This is the first of a new series of dialogues from Equilibrium Research, in light of current opportunities and pressures on protected areas, building up to the revision of the Convention on Biological Diversity’s biodiversity targets in 2020, the implementation of the Sustainable Development Goals and wider patterns of economic and social development. The views are those of the authors and represent no other organisation or institution.
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IUCN-WCPA’s Best Practice Protected Area Guidelines are the world’s authoritative resource for protected area managers. Involving collaboration among specialist practitioners dedicated to supporting better implementation of ideas in the field, the Guidelines distil learning and advice drawn from across IUCN. Applied in the field, they build institutional and individual capacity to manage protected area systems effectively, equitably and sustainably, and to cope with the myriad of challenges faced in practice.
FAO’s project “Forestry and Protected Area Management” (FPAM) assists four countries, Fiji, Niue,Samoa and Vanuatu, with the goal of strengthening biodiversity conservation and the reduction of
forest and land degradation. The project’s development objective is to enhance the sustainablelivelihoods of local communities living in and around protected areas.
The Sovi Basin is Fiji’s largest remaining undisturbed lowland forest, providing fresh water to tens of thousands of people. The Sovi Basin is located on the island of Viti Levu, which is home to 590,000 people - more than 70% of Fiji’s population. In recent years, the Sovi Basin has been under extreme threat from logging and agricultural land conversion.
The Nakauvadra Community Based Reforestation Project in Fiji has been developed by Conservation International (CI), and funded through the support of FIJI Water. The project is located on the northern tip of Viti Levu in the Province of Ra. It is comprised of 1,135 ha of reforestation plots along the Southern and Northern slopes of the Nakauvadra Range, a 11,387 ha forest refuge that has been designated as a Key Biodiversity Area (KBA) and is earmarked as a priority site in Fiji’s proposed protected area network.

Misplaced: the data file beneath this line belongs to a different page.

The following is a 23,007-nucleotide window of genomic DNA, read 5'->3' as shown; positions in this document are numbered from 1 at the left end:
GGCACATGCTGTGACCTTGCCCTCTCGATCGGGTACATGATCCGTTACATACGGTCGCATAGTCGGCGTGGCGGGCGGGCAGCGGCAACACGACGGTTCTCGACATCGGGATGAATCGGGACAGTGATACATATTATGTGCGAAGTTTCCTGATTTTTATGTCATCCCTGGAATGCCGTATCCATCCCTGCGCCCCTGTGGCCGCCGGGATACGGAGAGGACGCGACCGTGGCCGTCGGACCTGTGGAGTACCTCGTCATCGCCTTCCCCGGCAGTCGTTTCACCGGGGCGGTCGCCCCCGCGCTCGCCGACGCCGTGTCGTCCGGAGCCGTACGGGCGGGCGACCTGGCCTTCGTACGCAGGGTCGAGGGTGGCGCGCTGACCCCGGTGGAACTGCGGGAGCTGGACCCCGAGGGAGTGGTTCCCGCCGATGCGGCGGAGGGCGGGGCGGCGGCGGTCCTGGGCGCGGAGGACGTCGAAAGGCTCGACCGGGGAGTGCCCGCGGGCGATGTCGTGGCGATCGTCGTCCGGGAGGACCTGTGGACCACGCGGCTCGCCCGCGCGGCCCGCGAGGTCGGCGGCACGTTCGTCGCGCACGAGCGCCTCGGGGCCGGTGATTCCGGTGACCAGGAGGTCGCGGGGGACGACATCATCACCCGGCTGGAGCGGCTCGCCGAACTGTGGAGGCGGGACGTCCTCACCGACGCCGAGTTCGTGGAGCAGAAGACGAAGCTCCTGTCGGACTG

This module aims at providing online learning and networking opportunities on issues in the interface between science, policy and practice related to Biodiversity Finance.
In this module, you can learn more about the organisations who are working in this field, share information and knowledge, connect and interact with experts from around the globe, and find possible solutions to your specific questions.
The Biodiversity Finance Initiative (BIOFIN) develops and pilots a new approach and methodology for leveraging increased biodiversity investments
BIOFIN is a global partnership addressing the biodiversity finance challenge in a comprehensive manner. The Initiative provides an innovative methodology enabling countries to measure their current biodiversity expenditures, assess their financial needs in the medium term and identify the most suitable finance solutions to bridge their national biodiversity finance gaps.
The objective of this report is to identify financial product structures that have the potential to establish conservation finance in mainstream investment markets.
The issue of innovative financing for biodiversity forms part of the wider challenge of financing the struggle against the loss of diversity among living beings on the scales of species, ecosystems and genes. By adopting the Convention on Biological Diversity (CBD) at the Earth Summit in Rio de Janeiro in 1992, the international community endorsed the objectives of: